SABC

Report: SABC needs R1.5 billion loan to keep operations running

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The SABC is in dire financial trouble and needs to loan R1.5 billion in order to pay its stuff and keep operations running.

This is according to a report in the Sunday Times, in which the paper claimed it had obtained an internal email from the public broadcaster’s treasurer, Arrie Thomas, detailing its financial troubles.

According to the report, the SABC bank account balance has seen half a billion rand wiped off from it and it now has to scramble to be able to cover all its expenses.

Thomas’ email states that the current balance could soon be as little as R300 million.

The public broadcaster is said to be planning to approach four major banks and the National Treasury to secure the loan.

“This would force the Communications Department to approach the National Treasury to guarantee the loan, which economists say could trigger a ratings agency downgrade for South Africa,” Sunday Times said.

90% local content largely to blame for cash drain

Media experts say the new 90% radio and 80% TV local content quotas are largely to blame for the inflated costs incurred to the SABC recently and will continue to require large cash injections to realise Motsoeneng’s long term vision to overhaul the public broadcaster.

The quota has long been criticised by financial experts who predicted that it would spell disaster for the SABC.

Motsoeneng has however vehemently defended himself and the SABC, brushing aside all “negativity” by “naysayers” and ressuring the country and stakeholders that the it is finacially stabel.

This report is in direct contrast to the tune COO Hlaudi Motsoeneng has been singing over the last few months.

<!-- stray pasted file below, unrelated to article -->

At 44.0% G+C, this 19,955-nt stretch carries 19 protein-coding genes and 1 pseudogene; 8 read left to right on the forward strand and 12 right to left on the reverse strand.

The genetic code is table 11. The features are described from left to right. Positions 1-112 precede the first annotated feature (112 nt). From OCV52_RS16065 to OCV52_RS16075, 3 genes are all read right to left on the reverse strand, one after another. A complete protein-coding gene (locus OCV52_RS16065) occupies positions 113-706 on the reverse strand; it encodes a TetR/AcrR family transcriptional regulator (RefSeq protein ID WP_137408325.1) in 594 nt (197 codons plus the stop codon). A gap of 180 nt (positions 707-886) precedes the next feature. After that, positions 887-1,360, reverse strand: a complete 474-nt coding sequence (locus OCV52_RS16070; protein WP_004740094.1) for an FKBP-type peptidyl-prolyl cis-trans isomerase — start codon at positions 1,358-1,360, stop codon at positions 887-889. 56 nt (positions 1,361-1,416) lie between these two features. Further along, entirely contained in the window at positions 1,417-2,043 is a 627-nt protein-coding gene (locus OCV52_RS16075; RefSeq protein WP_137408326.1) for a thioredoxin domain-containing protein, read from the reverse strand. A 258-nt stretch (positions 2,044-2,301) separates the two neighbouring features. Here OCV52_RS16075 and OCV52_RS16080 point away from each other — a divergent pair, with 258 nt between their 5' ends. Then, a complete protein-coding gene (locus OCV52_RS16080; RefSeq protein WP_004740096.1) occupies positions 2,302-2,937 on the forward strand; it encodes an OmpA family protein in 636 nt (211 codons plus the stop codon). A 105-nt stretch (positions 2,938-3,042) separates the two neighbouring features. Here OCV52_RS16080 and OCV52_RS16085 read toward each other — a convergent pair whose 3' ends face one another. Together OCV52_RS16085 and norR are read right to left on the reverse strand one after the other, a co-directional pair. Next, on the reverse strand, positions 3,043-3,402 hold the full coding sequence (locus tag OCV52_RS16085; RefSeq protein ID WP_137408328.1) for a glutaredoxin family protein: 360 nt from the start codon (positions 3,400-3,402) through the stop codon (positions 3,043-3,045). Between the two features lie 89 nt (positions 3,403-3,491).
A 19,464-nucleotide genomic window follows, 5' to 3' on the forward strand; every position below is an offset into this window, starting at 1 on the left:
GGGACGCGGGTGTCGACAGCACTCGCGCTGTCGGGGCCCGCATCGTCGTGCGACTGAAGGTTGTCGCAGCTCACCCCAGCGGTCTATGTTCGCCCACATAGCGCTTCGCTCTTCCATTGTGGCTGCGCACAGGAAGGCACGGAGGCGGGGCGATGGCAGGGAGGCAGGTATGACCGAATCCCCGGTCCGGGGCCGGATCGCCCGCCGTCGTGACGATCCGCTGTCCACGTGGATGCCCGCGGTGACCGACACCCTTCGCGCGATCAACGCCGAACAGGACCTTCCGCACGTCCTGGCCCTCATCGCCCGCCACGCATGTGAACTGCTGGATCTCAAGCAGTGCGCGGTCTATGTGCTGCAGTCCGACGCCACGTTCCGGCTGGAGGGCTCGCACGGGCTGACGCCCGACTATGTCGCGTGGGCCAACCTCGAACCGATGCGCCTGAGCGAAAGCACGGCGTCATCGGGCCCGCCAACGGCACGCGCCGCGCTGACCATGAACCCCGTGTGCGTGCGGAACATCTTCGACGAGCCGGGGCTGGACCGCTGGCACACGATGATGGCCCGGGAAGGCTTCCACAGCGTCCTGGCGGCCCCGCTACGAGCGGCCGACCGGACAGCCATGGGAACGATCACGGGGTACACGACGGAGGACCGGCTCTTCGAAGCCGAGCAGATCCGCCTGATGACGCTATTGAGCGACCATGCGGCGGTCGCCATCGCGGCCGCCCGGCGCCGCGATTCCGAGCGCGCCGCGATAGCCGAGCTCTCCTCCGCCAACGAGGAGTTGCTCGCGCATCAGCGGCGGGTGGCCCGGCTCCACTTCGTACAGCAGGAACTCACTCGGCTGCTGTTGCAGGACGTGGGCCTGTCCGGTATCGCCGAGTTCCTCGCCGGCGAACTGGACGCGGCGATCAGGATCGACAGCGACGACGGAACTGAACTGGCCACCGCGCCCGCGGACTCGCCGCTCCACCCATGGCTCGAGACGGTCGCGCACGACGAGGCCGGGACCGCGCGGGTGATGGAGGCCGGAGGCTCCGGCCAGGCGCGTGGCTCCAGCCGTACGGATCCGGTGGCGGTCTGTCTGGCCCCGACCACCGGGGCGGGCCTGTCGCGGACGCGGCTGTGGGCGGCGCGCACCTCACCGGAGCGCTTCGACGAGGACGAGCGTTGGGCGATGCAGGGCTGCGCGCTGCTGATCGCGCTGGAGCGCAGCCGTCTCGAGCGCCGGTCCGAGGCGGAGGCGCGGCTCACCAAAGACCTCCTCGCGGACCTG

Motsoeneng has over and over again stated that the SABC is financially stable and that it has in fact made more than an additional R500 million since he took over his position.

In June, during a media briefing at the SABC, Motsoeneng and then CEO, Jimi Matthews, said they were confident that the public broadcaster would be able to attract and retain advertisers by broadcasting quality local content, which will in turn attract high viewer numbers.

When approached by Sunday Times for comment, SABC spokesperson, Kaizer Kganyago denied the claim.

DA calls on Gordhan not to approve SABC loan

The DA has called on Finance Minister, Pravin Gordhan, not to extend the loan to the public broadcaster, but instead place it under administration.

“The SABC should not need bailing out – it could be profitable, like many broadcasters in South Africa are, if run properly,” DA spokesperson, Phumzile van Damme said on the party’s blog.

“It is clear that under the tenure of Hlaudi Motsoeneng, CFO and Acting CEO James Aguma, and Communications Minister Faith Muthambi, the SABC is being run into the ground,” she added

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